'They say more complete datasets are needed. They also fail to mention “the pause” of global temperature during the decade of study, using only bar graphs to illustrate temperatures instead of trend lines, while at the same time state that “A decade is the minimum possible timeframe for detecting temperature changes.” They also mention “it is not yet possible to attribute individual extremes to climate change,” and they hint that “some may have occurred in a different way – or would not have occurred at all”, which is just political lip service, and no evidence is cited.'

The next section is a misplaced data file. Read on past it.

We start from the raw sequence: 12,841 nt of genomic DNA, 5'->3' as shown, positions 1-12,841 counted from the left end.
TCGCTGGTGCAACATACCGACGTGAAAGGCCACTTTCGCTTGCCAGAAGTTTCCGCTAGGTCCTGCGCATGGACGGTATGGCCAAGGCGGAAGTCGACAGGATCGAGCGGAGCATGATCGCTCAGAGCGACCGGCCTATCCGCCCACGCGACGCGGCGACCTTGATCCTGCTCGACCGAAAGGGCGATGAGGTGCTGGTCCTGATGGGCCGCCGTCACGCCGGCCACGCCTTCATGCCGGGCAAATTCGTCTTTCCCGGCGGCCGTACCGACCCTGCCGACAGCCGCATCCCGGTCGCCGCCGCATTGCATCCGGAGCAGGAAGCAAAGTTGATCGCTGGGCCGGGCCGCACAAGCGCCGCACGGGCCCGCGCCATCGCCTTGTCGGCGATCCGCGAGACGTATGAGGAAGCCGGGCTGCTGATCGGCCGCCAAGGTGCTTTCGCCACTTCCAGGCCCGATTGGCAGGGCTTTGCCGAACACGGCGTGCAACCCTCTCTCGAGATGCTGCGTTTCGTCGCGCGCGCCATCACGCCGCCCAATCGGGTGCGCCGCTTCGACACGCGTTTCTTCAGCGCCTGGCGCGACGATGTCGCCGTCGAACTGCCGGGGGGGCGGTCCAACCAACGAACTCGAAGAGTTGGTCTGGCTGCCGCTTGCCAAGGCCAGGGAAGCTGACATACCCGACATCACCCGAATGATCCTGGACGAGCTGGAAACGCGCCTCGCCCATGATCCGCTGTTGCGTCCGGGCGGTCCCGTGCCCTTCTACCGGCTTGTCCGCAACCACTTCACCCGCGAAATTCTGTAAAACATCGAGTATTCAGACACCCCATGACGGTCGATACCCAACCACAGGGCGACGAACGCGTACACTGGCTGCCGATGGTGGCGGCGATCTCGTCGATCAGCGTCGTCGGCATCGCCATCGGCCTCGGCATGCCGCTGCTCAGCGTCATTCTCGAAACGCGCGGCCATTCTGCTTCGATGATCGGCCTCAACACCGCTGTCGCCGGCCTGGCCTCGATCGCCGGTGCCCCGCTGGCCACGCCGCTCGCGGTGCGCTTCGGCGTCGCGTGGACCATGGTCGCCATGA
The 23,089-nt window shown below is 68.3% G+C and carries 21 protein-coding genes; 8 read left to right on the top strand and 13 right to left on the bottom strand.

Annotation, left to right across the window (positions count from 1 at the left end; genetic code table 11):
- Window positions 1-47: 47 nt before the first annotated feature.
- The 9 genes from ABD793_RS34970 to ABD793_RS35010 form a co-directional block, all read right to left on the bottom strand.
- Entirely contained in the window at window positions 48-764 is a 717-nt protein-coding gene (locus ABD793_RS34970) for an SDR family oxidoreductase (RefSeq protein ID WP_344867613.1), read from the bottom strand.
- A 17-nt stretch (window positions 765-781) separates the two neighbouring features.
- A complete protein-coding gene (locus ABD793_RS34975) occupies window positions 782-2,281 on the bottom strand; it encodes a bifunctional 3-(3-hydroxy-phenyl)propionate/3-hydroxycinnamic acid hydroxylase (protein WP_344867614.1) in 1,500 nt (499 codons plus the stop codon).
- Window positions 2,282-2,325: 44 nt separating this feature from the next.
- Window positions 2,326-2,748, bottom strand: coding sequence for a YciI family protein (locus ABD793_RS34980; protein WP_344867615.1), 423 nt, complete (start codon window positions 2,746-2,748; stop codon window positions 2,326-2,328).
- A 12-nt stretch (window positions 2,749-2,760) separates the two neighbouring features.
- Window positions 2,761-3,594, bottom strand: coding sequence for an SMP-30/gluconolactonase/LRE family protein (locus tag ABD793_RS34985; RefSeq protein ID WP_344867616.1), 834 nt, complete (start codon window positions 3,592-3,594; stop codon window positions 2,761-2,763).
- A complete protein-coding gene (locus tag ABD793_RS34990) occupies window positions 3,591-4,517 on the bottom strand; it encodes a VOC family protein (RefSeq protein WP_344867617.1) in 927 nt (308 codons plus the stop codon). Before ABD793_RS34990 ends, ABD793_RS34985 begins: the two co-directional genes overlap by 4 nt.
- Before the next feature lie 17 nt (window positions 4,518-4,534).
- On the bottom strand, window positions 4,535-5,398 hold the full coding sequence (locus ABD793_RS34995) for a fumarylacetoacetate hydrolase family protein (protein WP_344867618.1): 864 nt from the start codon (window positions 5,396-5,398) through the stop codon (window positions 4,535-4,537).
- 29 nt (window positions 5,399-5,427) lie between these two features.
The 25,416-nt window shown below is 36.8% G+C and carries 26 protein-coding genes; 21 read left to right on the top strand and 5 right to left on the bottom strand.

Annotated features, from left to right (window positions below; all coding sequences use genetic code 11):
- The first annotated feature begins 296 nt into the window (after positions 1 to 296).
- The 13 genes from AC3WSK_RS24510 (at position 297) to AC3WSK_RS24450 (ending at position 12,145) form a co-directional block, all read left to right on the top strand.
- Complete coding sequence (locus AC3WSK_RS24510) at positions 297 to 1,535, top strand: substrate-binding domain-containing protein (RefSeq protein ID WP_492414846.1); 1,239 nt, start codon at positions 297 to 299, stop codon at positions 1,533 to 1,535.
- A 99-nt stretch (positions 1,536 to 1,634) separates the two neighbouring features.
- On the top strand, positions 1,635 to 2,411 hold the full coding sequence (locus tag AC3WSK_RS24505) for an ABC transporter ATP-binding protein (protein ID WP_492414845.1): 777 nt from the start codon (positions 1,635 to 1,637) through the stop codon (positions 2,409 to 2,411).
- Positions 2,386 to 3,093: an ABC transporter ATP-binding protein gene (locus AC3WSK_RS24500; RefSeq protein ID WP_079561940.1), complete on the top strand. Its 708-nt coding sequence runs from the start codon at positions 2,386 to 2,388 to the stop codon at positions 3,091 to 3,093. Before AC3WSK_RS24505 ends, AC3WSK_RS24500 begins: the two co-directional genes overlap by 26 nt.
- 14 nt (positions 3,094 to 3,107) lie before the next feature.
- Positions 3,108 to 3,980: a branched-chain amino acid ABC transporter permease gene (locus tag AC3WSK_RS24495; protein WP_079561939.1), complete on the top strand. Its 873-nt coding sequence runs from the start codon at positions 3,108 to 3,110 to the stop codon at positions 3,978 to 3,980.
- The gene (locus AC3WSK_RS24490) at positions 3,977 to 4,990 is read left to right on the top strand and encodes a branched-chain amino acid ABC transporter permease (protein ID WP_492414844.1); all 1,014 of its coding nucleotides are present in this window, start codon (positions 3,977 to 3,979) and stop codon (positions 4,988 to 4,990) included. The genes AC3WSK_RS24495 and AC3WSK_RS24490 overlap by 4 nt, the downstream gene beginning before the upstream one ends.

Paul Homewood: "It is absolutely clear that the number of strong tornadoes has declined since the 1970s. Alarmingly, however, this page has been 'disappeared', and the link now comes up with this:
Fortunately Wayback still has a copy of the original web page, and I also have it on file. It is blindingly apparent that NOAA found their original assessment far too inconvenient, something that should be kept out of the public domain at all cost."
Climate chauses wind speeds to decrease...Except when climate change causes wind speeds to increase...
Claim: Atmosphere expert Professor Paul Williams, of the University of Reading, told the Financial Times that winds have ‘generally weakened over land over the past few decades’. He said one explanation for plummeting wind speeds could be ‘human-related climate change’, that would see poles warming ‘faster than tropics in lower atmosphere’ areas. Prof Williams said: ‘This would have the effect of weakening the mid-latitude north-south temperature difference and consequently reducing the thermal wind at low altitudes.’